Shadow State: The Politics of State Capture

Shadow State: The Politics of State Capture

The 2017 publication of Betrayal of the Promise, the report that detailed the systematic nature of state capture, marked a key moment in South Africa’s most recent struggle for democracy. In the face of growing evidence of corruption and of the weakening of state and democratic institutions, it provided, for the first time, a powerful analysis of events that helped galvanise resistance within the Tripartite Alliance and across civil society. Working often secretly, the authors consolidated, for the first time, large amounts of evidence from a variety of sources. They showed that the Jacob Zuma administration was not simply a criminal network but part of an audacious political project to break the hold of whites and white business on the economy and to create a new class of black industrialists. State-Owned Enterprises (SOEs) such as Eskom and Transnet were central to these plans.

Detailed Information

  • Title: Shadow State: The Politics of State Capture
  • Author/s: Haroon Bhorat et al (Foreword by Mcebisi Jonas & Afterword by Ferial Haffajee)
  • Publisher: WITS University Press
  • Country of Origin: South Africa
  • Publication Year: 2018
  • ISBN: 9781776142125
  • Bib. Info: Paperback

The analysis is so brilliant. I can’t think of a better example of how academic research can shape the public debate. — Patrick Heller, Professor of Sociology and International and Public Affairs, Brown University

This is a compelling example of how committed academics conducting rigorous research and analysis can help crystallize our understanding of fundamental problems in our society. — Blade Nzimande, General Secretary of the South African Communist Party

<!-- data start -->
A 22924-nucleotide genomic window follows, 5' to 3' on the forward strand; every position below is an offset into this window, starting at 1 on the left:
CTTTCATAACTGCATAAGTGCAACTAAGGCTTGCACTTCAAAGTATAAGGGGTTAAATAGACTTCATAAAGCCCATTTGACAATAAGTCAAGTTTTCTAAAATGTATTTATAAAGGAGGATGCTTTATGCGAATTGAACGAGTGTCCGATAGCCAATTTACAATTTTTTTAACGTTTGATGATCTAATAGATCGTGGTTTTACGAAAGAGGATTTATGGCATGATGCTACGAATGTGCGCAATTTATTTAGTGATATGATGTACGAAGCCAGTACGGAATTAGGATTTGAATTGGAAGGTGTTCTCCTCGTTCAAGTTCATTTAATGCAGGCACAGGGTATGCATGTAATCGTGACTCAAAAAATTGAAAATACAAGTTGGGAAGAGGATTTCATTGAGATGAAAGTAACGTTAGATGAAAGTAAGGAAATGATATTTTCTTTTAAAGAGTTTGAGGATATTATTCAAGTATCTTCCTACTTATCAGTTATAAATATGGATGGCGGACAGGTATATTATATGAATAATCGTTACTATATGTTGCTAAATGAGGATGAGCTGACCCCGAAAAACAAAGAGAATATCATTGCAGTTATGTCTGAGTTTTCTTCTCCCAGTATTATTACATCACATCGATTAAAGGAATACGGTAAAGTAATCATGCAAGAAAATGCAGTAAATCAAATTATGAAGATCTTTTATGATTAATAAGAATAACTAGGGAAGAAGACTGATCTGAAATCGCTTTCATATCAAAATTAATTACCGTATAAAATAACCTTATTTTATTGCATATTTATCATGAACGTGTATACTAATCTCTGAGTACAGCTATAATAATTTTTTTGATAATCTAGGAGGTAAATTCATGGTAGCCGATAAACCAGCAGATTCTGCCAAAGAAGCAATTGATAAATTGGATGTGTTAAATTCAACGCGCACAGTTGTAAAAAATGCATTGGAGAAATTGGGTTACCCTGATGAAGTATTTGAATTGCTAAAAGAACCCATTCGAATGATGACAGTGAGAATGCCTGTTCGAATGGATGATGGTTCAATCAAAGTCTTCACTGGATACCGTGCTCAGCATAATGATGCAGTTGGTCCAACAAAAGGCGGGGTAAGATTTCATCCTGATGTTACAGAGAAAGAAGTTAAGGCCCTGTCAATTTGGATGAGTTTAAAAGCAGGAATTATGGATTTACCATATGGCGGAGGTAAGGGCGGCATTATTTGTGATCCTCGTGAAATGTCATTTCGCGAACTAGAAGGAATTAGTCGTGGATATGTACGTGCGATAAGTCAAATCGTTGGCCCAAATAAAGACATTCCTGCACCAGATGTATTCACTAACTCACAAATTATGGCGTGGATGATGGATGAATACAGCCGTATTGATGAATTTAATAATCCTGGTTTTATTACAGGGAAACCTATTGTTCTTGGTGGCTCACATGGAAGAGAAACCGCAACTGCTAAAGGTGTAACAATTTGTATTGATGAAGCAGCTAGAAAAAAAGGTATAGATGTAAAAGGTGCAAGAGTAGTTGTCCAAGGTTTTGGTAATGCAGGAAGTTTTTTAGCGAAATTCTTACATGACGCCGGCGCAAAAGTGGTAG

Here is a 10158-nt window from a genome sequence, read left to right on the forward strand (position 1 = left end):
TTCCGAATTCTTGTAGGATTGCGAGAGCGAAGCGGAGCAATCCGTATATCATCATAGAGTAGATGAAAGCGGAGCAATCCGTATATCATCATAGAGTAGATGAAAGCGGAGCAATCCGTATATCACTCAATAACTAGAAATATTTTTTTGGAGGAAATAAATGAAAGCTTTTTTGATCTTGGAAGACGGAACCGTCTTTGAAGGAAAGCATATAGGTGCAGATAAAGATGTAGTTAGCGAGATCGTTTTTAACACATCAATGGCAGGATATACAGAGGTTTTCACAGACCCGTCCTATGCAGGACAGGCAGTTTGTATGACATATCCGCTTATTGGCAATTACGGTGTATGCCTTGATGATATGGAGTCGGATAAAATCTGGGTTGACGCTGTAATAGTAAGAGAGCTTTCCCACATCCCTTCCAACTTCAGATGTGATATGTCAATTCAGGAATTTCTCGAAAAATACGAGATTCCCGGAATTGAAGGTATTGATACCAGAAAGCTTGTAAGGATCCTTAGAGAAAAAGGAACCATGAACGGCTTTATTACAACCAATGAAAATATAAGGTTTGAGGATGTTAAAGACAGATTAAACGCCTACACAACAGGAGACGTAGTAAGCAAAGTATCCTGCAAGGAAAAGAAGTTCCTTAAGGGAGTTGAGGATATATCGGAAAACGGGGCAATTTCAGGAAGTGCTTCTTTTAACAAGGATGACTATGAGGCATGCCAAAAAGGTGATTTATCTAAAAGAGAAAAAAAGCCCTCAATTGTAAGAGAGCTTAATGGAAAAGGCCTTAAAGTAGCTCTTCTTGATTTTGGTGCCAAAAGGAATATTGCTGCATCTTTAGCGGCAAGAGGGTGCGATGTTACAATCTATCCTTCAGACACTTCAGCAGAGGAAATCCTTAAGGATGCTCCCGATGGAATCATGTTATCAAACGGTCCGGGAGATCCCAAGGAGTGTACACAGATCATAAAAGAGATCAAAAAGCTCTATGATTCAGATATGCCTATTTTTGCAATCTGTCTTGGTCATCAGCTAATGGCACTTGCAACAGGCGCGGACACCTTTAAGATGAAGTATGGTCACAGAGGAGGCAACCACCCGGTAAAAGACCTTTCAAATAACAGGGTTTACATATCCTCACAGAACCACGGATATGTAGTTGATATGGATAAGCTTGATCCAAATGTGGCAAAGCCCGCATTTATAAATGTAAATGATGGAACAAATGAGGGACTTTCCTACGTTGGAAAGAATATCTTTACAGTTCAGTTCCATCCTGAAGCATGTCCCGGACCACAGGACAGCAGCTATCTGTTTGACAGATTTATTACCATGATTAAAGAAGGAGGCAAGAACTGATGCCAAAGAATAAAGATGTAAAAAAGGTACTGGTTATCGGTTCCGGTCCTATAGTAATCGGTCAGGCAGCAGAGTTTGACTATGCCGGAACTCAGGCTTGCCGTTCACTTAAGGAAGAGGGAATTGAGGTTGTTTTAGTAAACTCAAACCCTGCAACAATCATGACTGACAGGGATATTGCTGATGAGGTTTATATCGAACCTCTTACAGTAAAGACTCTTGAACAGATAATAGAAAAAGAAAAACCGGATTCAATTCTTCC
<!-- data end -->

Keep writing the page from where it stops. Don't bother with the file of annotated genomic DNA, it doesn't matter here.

The 2017 publication of Betrayal of the Promise, the report that detailed the systematic nature of state capture, marked a key moment in South Africa’s most recent struggle for democracy. In the face of growing evidence of corruption and of the weakening of state and democratic institutions, it provided, for the first time, a powerful analysis of events that helped galvanise resistance within the Tripartite Alliance and across civil society. Working often secretly, the authors consolidated, for the first time, large amounts of evidence from a variety of sources. They showed that the Jacob Zuma administration was not simply a criminal network but part of an audacious political project to break the hold of whites and white business on the economy and to create a new class of black industrialists. State-Owned Enterprises (SOEs) such as Eskom and Transnet were central to these plans.

The report introduced a whole new language to discuss state capture, showing how SOEs were ‘repurposed’, how political power was shifting away from constitutional bodies to ‘kitchen cabinets’, and how a ‘shadow state’ at odds with the country’s constitutional framework was being built. Shadow State is an updated version of the original, explosive report that changed South Africa’s recent history.

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